New way to read my stories (Updated Again!)

Because I hate scrolling on web pages (it really makes me a reluctant online fiction reader) I’ve created a little Flash application for reading stories online (it lets you page back and forth, no scrolling!)

I’ve only hooked up one of my stories (His Island) so far.

How To Use On Your Own Site

If you want a copy of the Flash file, you can download it here. (If you just click the link you get the reader in all its ‘full-screen’ glory.)

Note that there’s no security on this thing. But it’s neat and I’ve only been using Flash for a couple days, so I’m pretty happy with it.

Basically the flash takes input from the HTML page it is on and passes those inputs into a php page on the server. These variables define the title and the text to use. It should be possible to move the flash file to another web server and create your own php file, to use the reader for yourself (though, I haven’t tested this yet)

Here is how to use it:

Method 1 (Simplest) – Copy/Paste

I’ve added a little feature that lets you PASTE any text you want into the thing and read it like a book. Press the small green button and then type or paste your text. Press the big green button and you are now reading your story!

Method 2 MySQL Database

1. Create a MySQL Table called stories with the following columns: title(type=varchar), comments (type = longtype).
2. Create a php file called storyreader.php. (You tell the Flash Reader its location when you invoke the Flash Viewer, see notes at end of this post).

The php file should look something like this:

/* SQL ACCESS */
$username="<username>";
$password="<pass word to database>";
$database="<database name>";

mysql_connect("<host server for database>",$username,$password);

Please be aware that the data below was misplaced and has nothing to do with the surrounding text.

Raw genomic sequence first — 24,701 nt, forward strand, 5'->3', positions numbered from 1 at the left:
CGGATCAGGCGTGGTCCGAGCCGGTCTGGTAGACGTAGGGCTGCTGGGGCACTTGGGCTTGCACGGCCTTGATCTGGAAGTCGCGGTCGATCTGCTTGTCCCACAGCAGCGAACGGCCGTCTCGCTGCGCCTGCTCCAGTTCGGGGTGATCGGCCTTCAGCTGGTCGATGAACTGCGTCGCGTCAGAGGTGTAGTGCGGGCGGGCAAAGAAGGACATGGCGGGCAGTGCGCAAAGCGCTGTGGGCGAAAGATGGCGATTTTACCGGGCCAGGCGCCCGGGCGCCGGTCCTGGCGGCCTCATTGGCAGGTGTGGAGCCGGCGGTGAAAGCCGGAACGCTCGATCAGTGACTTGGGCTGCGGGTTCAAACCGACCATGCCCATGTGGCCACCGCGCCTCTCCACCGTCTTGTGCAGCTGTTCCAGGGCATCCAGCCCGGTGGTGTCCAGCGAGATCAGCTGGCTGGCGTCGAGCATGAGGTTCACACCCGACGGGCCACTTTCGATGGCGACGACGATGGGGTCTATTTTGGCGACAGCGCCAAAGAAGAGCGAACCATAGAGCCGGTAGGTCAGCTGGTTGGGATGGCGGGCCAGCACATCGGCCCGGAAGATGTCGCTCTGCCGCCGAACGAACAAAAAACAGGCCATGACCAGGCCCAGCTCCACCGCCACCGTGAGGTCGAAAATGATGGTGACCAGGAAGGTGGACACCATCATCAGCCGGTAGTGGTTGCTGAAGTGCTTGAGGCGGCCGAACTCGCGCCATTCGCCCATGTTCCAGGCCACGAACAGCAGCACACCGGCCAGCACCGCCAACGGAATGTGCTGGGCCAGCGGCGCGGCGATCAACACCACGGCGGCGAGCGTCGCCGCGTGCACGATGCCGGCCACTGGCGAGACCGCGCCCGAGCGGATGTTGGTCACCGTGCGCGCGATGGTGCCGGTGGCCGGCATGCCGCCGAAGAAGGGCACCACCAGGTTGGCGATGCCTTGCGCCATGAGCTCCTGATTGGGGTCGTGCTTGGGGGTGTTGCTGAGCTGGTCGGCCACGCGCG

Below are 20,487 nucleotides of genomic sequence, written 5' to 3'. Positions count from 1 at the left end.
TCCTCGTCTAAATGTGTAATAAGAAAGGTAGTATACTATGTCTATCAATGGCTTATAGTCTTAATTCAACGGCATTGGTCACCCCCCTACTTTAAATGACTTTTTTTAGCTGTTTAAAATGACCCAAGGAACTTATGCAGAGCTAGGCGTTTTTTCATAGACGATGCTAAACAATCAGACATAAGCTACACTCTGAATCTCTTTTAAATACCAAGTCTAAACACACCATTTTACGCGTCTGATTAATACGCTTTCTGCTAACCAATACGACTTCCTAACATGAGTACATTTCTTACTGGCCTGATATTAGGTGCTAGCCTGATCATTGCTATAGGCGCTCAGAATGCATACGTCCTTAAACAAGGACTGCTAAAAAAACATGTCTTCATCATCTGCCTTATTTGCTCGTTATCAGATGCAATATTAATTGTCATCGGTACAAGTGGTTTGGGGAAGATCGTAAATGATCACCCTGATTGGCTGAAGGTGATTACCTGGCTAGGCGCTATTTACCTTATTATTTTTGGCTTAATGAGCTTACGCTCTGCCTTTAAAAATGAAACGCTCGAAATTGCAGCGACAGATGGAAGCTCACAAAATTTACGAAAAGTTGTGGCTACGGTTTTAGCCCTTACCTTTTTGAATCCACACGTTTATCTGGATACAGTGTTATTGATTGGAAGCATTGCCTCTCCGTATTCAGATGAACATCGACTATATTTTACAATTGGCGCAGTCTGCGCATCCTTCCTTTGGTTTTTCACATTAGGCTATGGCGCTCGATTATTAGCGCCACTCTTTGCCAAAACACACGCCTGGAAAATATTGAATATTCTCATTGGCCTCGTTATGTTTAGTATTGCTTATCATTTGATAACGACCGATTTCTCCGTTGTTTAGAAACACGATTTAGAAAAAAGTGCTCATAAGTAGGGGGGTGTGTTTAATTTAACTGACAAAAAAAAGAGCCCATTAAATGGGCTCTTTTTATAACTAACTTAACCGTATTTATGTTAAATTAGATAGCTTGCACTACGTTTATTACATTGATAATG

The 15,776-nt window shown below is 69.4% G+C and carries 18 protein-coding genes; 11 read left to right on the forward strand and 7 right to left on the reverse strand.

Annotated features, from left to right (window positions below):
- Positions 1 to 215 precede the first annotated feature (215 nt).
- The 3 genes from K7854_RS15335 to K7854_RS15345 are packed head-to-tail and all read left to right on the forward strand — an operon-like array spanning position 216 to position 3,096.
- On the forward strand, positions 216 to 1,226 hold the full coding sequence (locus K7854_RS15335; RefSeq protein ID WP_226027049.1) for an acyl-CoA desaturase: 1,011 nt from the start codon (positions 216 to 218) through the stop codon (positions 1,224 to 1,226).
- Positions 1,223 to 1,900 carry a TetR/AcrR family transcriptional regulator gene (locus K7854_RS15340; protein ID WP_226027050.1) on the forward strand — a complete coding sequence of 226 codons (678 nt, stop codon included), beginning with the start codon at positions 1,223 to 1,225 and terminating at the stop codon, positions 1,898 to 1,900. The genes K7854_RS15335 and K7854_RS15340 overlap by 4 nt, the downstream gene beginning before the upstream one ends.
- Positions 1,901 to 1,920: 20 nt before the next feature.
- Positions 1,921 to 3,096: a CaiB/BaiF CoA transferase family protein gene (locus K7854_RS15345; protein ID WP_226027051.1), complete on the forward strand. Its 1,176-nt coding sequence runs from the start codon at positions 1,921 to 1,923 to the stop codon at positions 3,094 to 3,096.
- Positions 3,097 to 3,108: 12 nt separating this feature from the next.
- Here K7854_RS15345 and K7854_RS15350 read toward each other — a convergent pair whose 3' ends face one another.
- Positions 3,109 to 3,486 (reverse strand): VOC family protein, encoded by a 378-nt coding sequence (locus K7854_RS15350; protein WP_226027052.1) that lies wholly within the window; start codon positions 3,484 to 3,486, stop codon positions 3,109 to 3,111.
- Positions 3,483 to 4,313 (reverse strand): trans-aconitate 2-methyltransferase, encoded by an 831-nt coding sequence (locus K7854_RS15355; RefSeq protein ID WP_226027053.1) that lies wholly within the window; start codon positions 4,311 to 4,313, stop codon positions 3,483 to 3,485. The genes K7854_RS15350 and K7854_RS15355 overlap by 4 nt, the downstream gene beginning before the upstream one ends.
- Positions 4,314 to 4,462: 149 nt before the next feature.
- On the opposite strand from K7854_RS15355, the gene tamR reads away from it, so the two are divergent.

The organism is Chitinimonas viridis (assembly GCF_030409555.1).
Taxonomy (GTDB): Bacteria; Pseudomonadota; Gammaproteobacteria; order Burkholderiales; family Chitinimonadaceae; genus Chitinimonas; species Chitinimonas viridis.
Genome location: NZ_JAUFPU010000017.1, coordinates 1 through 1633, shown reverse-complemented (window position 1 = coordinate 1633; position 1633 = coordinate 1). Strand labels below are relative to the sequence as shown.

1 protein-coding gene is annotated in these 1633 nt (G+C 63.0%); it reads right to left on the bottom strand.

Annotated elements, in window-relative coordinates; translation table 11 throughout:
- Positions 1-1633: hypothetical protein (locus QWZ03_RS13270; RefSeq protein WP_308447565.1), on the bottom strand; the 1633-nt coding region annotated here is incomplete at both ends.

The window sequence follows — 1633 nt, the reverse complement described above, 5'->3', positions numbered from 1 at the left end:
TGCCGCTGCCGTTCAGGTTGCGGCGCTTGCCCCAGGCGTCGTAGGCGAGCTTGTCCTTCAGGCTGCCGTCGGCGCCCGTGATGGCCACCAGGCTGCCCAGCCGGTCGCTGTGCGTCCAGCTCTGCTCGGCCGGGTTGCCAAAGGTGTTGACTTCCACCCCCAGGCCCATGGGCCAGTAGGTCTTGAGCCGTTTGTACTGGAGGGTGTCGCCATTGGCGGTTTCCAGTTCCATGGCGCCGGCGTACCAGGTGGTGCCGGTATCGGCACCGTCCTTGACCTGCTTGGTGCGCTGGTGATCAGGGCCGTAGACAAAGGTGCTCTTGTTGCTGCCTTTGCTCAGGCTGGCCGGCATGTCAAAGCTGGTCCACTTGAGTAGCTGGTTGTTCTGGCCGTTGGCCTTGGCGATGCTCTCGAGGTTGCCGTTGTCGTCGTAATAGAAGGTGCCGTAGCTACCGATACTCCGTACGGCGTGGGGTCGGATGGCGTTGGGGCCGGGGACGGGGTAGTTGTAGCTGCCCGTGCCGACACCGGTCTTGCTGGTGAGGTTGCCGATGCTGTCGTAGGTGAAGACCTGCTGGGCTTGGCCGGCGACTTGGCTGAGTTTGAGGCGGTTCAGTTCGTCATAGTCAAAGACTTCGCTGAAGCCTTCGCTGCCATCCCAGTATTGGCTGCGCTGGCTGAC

@mysql_select_db($database) or die( "Unable to select database".mysql_error());

$project1 = $_POST['years']; /*this is the Title that has been passed to Flash from the HTML page hosting the Flash file*/

$query="SELECT * FROM stories WHERE Title='".$project1."';";

$result=mysql_query($query);
$num=mysql_numrows($result);

mysql_close();

/* load from database */

$title = mysql_result($result,0,"Title");
$text = mysql_result($result,0,"Comments");

echo "&returntitle=".$title;
echo "&returntext=".$text;

?>

Method 3 – Just a php file

The main thing to note from the example in Method 2 is that the returntitle and returntext echoes at the end. These are outputting the title and text from the MySQL database to the Flash program.

However, you do not actually need mysql access.

The entire PHP file could be truncated to:

echo "&returntitle=My Great Storyâ;
echo "&returntext=Blah blahâ;

Calling the Flash Story Reader

Okay that’s the basics of the PHP file. Now you need to call the flash program from your html page. You can check out the source of any of my pages, but for convenience you basically do this:

<style>
#flash {
width:550px;
height:700px;
background-color:#333;
border:1px outset #000;
text-align:center;
cursor:pointer;

}

#flash h2 {
font-size:40px;
color:#fff;
margin-top:80px;
}

</style>

<div id="flash"> <h2>Click here to read story</h2> </div>

<script type="text/javascript" src="http://static.flowplayer.org/js/tools/tools.flashembed-1.0.3.min.js"></script>

<script>// script inside the domReady method is executed after page is scriptable
flashembed.domReady(function() {// get flash container and assign click handler for it
document.getElementById("flash").onclick = function() {// when being clicked -> load flash inside "this".
flashembed(this, "http://yourothermind.com/pcode/flash/storyreader.swf", {input: 'His+Island', inputpath:'http://yourothermind.com/pcode/'});
}});

</script>

So you’ll see three variables: the flash file itself and then two inputs. These get passed to the Flash program(story title so it can tell the PHP which row to get from the MySQL database and an input path, the location to the storyreader.php file itself.

The program works by breaking the ‘text’ into pages and holding each page as an element in an array. There’s still some bugs with that, sometimes it pushes punctuation to a subsequent page, et cetera, but in general it seems to do an okay job.

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